The Times continued its drumbeat of gloom on Afghanistan:
Pakistan Is Said to Pursue Foothold in Afghanistan
By JANE PERLEZ, ERIC SCHMITT and CARLOTTA GALL.
This article is by Jane Perlez, Eric Schmitt and Carlotta Gall.
ISLAMABAD, Pakistan — Pakistan is exploiting the troubled United States military effort in Afghanistan to drive home a political settlement with Afghanistan that would give Pakistan important influence there but is likely to undermine United States interests, Pakistani and American officials said.
The dismissal of Gen. Stanley A. McChrystal will almost certainly embolden the Pakistanis in their plan as they detect increasing American uncertainty, Pakistani officials said. The Pakistani Army chief, Gen. Ashfaq Parvez Kayani, preferred General McChrystal to his successor, Gen. David H. Petraeus, whom he considers more of a politician than a military strategist, said people who had spoken recently with General Kayani.
Pakistan is presenting itself as the new viable partner for Afghanistan to President Hamid Karzai, who has soured on the Americans. Pakistani officials say they can deliver the network of Sirajuddin Haqqani, an ally of Al Qaeda who runs a major part of the insurgency in Afghanistan, into a power-sharing arrangement.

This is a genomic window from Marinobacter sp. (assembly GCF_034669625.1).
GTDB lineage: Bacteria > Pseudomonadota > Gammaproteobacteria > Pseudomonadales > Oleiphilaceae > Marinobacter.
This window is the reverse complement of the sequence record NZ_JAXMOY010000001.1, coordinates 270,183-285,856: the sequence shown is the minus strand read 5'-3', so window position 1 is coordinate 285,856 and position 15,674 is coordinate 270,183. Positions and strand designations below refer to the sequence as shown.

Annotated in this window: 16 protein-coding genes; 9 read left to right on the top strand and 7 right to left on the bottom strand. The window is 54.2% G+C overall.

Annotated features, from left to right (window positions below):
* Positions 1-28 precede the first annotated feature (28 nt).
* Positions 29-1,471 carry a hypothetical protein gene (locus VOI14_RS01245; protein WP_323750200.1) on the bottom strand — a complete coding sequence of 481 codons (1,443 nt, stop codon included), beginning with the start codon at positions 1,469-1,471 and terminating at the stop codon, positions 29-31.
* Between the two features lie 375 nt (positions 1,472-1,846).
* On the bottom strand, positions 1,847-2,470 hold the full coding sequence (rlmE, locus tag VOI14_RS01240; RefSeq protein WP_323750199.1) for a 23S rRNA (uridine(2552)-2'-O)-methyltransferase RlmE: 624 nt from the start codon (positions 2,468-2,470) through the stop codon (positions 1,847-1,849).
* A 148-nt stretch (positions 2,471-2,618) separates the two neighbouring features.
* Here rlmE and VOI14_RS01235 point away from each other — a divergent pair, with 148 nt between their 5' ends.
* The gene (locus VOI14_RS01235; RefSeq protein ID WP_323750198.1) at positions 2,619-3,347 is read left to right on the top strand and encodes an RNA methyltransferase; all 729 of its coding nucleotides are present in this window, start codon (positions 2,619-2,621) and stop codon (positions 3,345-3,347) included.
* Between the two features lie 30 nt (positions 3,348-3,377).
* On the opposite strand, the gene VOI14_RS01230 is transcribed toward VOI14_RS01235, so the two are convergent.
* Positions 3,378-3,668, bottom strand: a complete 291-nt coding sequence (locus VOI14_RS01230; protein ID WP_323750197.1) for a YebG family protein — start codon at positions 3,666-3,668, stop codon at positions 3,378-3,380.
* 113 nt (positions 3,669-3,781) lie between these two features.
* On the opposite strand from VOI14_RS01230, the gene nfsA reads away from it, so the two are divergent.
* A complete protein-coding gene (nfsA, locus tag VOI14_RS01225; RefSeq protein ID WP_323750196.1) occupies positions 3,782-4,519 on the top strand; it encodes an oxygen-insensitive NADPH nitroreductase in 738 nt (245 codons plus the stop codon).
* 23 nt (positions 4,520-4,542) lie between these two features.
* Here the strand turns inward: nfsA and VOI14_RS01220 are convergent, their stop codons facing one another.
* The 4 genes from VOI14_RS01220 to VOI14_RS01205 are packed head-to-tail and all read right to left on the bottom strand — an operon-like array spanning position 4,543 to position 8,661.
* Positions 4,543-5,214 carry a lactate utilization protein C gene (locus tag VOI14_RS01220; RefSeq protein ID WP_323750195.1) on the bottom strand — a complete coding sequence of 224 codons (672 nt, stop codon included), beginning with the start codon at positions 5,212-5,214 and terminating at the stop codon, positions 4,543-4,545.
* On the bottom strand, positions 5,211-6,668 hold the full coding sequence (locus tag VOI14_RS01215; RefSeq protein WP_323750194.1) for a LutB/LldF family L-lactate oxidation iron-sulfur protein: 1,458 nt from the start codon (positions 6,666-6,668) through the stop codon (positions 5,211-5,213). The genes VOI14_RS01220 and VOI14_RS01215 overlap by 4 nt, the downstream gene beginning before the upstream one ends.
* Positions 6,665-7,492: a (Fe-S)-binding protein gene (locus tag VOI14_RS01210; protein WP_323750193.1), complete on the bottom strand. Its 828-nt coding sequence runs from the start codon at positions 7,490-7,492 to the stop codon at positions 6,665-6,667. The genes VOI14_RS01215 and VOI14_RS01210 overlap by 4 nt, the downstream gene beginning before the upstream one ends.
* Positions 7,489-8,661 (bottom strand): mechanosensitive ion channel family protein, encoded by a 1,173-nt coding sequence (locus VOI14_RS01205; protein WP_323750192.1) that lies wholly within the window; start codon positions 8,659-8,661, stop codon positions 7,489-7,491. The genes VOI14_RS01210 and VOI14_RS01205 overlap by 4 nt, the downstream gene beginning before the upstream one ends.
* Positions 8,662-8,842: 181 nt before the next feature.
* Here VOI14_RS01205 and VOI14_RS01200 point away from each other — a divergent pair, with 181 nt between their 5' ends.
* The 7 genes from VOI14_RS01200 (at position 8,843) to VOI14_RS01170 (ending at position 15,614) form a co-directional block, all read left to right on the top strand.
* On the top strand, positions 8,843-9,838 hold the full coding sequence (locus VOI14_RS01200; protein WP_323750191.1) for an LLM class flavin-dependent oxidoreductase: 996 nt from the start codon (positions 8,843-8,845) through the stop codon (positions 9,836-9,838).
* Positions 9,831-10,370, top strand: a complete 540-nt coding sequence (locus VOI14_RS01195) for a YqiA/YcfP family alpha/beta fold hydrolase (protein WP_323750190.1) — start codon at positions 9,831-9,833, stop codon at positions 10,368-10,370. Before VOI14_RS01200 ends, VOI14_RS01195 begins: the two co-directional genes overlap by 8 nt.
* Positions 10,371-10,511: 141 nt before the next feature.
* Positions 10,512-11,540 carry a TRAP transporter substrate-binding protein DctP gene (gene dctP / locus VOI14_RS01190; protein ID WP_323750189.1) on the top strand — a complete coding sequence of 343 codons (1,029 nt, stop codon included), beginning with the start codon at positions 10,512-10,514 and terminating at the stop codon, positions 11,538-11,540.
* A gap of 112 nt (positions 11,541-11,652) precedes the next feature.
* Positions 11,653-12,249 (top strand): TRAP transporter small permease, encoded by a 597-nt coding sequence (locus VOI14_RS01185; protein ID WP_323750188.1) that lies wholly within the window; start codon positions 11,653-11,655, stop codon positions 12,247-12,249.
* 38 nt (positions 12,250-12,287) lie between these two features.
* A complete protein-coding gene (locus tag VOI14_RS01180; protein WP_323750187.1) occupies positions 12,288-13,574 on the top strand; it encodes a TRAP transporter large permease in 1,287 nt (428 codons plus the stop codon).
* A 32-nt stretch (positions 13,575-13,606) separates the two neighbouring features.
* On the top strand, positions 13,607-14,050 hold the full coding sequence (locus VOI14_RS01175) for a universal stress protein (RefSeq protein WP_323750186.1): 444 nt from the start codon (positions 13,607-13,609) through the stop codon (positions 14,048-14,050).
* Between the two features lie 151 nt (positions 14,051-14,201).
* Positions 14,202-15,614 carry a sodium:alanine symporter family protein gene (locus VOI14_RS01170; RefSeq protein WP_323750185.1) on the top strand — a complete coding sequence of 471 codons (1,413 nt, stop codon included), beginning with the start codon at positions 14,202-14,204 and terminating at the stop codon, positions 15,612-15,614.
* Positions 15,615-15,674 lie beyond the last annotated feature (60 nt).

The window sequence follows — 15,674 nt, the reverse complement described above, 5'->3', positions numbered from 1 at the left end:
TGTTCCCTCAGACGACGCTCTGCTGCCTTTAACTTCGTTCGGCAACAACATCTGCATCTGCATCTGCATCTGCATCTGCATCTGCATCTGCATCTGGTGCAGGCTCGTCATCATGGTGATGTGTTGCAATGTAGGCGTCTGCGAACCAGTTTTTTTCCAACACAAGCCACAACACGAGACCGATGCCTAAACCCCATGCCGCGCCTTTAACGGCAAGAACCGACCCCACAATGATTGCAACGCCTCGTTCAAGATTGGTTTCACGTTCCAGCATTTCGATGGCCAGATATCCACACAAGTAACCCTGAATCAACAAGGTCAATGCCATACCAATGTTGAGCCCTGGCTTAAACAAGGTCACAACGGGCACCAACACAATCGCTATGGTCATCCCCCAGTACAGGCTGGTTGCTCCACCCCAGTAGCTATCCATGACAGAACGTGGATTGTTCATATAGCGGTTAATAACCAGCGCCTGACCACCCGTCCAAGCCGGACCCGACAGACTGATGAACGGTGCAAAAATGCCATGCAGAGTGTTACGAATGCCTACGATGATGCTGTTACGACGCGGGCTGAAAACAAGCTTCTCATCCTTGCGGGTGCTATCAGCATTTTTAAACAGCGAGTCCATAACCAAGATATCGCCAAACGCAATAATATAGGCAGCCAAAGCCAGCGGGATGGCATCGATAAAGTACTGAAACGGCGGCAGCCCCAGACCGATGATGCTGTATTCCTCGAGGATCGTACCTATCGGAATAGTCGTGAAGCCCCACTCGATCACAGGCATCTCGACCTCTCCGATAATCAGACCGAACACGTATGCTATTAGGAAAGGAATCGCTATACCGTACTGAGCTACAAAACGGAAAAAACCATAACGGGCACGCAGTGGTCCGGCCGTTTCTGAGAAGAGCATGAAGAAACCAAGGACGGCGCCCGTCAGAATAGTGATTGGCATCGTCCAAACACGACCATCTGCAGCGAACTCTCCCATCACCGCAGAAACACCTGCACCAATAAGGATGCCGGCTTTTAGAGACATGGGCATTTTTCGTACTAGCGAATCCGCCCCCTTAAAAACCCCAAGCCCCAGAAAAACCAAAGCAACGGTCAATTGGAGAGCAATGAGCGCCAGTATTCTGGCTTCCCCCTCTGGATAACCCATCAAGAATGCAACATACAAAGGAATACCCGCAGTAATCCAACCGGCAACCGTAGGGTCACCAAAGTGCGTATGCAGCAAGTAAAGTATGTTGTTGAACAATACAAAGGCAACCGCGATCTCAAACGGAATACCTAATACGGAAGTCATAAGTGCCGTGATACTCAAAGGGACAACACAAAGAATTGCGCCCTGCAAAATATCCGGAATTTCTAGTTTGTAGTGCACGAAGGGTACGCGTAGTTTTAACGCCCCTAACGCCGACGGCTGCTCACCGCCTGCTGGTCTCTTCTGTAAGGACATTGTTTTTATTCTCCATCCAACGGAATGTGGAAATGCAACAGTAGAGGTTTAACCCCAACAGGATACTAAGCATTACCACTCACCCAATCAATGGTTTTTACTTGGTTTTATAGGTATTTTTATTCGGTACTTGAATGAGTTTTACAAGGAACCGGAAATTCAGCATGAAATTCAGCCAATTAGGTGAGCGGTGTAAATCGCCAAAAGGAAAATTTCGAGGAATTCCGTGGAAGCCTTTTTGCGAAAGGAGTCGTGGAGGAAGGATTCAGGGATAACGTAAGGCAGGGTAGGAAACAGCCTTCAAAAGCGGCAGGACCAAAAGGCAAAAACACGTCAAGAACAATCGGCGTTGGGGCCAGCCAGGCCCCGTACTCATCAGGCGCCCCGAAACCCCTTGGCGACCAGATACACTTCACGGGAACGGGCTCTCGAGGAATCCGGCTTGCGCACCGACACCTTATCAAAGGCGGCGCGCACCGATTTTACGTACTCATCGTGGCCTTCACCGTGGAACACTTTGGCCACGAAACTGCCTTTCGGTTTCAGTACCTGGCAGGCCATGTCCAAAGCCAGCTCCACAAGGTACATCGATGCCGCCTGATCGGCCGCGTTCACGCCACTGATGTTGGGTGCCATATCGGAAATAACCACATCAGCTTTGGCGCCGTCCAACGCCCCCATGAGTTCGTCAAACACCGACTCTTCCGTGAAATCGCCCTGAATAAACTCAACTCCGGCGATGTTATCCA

In addition, Afghan officials say, the Pakistanis are pushing various other proxies, with General Kayani personally offering to broker a deal with the Taliban leadership.
Well, maybe a negotiated settlement won't be so bad, and we always knew there might be some strange bedfellows. Obama alluded to welcoming back some of the Taliban when he did the hokey-pokey surge last December:
We will support efforts by the Afghan government to open the door to those Taliban who abandon violence and respect the human rights of their fellow citizens.
Perhaps the Taliban will abandon violence after the government surrenders to them, and they will respect the right of all Afghan citizens to live under Taliban rule.
Obama's pesky withdrawal deadline is back:
Coupled with their strategic interests, the Pakistanis say they have chosen this juncture to open talks with Mr. Karzai because, even before the controversy over General McChrystal, they sensed uncertainty — “a lack of fire in the belly,” said one Pakistani — within the Obama administration over the Afghan fight.
“The American timetable for getting out makes it easier for Pakistan to play a more visible role,” said Maj. Gen. Athar Abbas, the spokesman for the Pakistani Army. He was referring to the July 2011 date set by Mr. Obama for the start of the withdrawal of some American combat troops.
Darn, that July deadline was meant only as a reassuring signal of weakness and vacillation to the anti-war left. Who could have guessed that the Pakistanis and the Taliban were listening? Hillary Clinton and Defense Secretary Gates repudiated it a day later, Obama repudiated it yesterday, and still the people in the area think Obama is edging towards the exit. So inscrutable.